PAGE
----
A shattered window in Muhammad ‘Othman’s car, Za’atrah-Tapuah junction, 13 Jan. 2021. Photo: Muhammad ‘Othman

Za’atrah-Tapuah junction: Settlers stone Palestinian cars, shatter windshield

On the evening of 13 January 2021, at around 8:30 P.M., a group of settlers threw stones at passing Palestinian cars at the Za’atrah (Tapuah) junction on Route 60.

When Mahmoud ‘Othman (39), a resident of Majdal Bani Fadel in Nablus District, drove by, one of the stones hit the windshield of his car and shattered it.

 

11

'Aqraba, Nablus District: Settlers plow Palestinian farmers’ land; soldiers and police drive farmers out and arrest one

On Monday, 11 January 2021, at around midday, residents of the villages of ‘Aqraba and Majdal Bani Fadel in the She’b al-Hayah area learned that settlers were working their plots of land. The settlement of Gittit was established in 1972 several hundred meters from the area, on land belonging to ‘Aqraba.

Dozens of village residents reached the area and encountered five settlers, including the security coordinator of Gittit, working the land with two tractors and a digger. A few minutes later, soldiers and police officers arrived and tried to drive the Palestinians out. After clashes broke out between the villagers and the settlers, which included mutual shoving, the officers arrested ‘Aqraba resident Ra’d Bani Fadel (37), claiming he had pushed a settler.

At around 4:00 P.M., faced with no other choice, the residents left the area. The soldiers and officers stayed and guarded the settlers, who continued working the land until evening. Bani Fadel was taken after his arrest to the Binyamin police station and from there to Ofer Prison, where he was held until his release on 22 January 2021 after posting bail.

Two days later, on 13 January, dozens of village residents gathered again on their land. At around 10:00 A.M., Muhammad Zein a-Din (70) and his son ‘Iz a-Din Zein a-Din (46), residents of Majdal Bani Fadel, also went to land they own in the area. As there is no paved access to the land, the two left their car by the roadside and continued for about 500 meters on foot.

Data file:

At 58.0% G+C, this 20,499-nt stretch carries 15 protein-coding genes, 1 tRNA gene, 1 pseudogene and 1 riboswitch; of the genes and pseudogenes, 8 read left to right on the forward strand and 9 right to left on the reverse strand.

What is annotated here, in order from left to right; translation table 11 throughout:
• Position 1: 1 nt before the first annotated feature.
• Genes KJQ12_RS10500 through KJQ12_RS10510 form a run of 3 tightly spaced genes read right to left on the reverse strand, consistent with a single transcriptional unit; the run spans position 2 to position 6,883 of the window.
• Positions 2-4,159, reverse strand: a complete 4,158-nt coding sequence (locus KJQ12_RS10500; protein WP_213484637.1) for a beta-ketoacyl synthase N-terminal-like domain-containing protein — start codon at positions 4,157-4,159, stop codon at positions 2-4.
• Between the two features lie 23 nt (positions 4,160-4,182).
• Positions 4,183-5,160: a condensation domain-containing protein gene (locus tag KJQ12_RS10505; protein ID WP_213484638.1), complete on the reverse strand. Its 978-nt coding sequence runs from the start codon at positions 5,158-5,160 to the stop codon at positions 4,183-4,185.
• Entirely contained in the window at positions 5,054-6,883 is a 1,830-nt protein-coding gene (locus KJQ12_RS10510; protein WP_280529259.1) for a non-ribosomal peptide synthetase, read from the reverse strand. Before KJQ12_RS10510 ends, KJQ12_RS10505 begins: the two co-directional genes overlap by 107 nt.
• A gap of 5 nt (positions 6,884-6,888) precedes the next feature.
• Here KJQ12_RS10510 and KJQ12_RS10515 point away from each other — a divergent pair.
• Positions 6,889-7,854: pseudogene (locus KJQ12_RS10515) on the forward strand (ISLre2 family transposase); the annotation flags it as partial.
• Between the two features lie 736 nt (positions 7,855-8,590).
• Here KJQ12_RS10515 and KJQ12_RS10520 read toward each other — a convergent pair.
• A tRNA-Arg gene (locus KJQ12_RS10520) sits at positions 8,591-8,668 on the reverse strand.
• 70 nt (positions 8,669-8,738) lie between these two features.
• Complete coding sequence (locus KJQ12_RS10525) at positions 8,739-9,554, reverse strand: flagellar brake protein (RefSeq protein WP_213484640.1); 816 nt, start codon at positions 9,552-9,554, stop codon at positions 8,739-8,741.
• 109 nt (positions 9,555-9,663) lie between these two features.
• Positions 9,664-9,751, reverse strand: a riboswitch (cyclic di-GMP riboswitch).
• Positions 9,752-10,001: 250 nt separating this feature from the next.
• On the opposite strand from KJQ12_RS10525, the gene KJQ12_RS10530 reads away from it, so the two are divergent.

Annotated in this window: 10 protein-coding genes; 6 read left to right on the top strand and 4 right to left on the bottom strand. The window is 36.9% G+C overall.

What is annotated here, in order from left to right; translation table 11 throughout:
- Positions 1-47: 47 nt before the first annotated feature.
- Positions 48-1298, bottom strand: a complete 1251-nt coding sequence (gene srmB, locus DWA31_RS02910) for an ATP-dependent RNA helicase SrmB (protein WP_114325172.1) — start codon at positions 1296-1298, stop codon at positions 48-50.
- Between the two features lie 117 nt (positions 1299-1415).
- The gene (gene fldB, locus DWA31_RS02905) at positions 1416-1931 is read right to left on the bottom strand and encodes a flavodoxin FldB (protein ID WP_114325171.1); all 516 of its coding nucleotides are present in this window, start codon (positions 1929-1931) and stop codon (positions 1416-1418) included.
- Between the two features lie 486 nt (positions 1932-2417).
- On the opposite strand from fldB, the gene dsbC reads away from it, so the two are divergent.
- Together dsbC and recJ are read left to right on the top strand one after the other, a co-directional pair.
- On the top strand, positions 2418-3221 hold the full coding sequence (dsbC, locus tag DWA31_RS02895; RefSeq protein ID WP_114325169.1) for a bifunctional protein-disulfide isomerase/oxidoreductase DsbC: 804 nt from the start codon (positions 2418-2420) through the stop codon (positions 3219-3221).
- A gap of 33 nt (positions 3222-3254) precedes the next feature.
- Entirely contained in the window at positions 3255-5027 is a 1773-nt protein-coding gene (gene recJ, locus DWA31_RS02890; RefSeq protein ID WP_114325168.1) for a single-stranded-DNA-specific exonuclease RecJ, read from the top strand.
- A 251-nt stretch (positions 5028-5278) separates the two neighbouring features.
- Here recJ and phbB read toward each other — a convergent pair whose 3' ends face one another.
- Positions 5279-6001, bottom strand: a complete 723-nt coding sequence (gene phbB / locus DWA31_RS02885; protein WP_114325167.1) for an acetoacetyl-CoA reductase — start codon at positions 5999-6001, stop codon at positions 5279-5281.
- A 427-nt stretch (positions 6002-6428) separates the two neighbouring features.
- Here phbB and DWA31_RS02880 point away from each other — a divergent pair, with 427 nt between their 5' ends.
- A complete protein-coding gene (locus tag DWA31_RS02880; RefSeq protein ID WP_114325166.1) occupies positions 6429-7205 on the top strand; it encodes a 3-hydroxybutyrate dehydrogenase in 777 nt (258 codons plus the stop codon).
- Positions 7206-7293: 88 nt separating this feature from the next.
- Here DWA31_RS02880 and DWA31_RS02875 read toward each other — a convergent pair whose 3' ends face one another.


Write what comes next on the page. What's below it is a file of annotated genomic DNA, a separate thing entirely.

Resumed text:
After they had gone several meters, two settlers suddenly appeared behind them and hit the father, Muhammad, on the head and shoulder with a club. Muhammad fell down and saw one of the settlers run towards his son, Zein a-Din, and hit him in the head with the club while the other settler tried to knock him down. At that point, the father picked up a stone and threw it at the settlers in order to get them away from his son, while crying out for help. Soldiers quickly arrived but did not offer the two first aid and allowed the settlers to escape without arresting them. About 15 minutes later, an Israeli ambulance arrived and its crew gave the two men first aid. They were then taken in a village resident’s private car to a clinic in ‘Aqraba, and from there to hospital in Nablus, where they were X-rayed and had their wounds stitched. The two refused to stay in the hospital for observation for fear of the coronavirus.

To date, since the incident, all the residents have been prohibited from entering their land until they present documents proving ownership of the land, although they have been cultivating it for many years. Meanwhile, the settlers continue working the land unimpeded.

In a testimony he gave B’Tselem field researcher Salma a-Deb’i, Ra’d Bani Fadel (37), a father of three from ‘Aqraba, described the attack on the farmers on 11 January 2021:

I work as a public relations and project manager at the SATCO electric company. My brother Ayman (53) and I inherited a plot from our grandfather. It’s located on the village's eastern side, in an area called al-Hayah, and we plant crops there every year. In 1982, the settlers tried to take over our land, but the Israeli court ruled that it’s outside the boundaries of the settlement of Gittit and wouldn’t let the settlers take it.

On Monday, 11 January 2021, at around 2:30 P.M., my brother Ayman and I went to our plot after a local shepherd called and told us that settlers were plowing our land. I called the Israeli police and the Palestinian DCO and asked them to come to the plot. When we arrived, we saw two settlers working on two tractors, as well as other settlers, one of them Gittit’s security coordinator. The settlers said they were working the Land of Israel and that it belongs to them. I tried to explain that I inherited this land from my father, who inherited it from my grandfather, that we work it all year round and plant crops on it, and that settlers or soldiers have never come there. Nothing helped. They continued plowing our land and kept taunting us and saying that this is their country and the land belongs to them. They said that our use of the land all these years was temporary, until they got it back.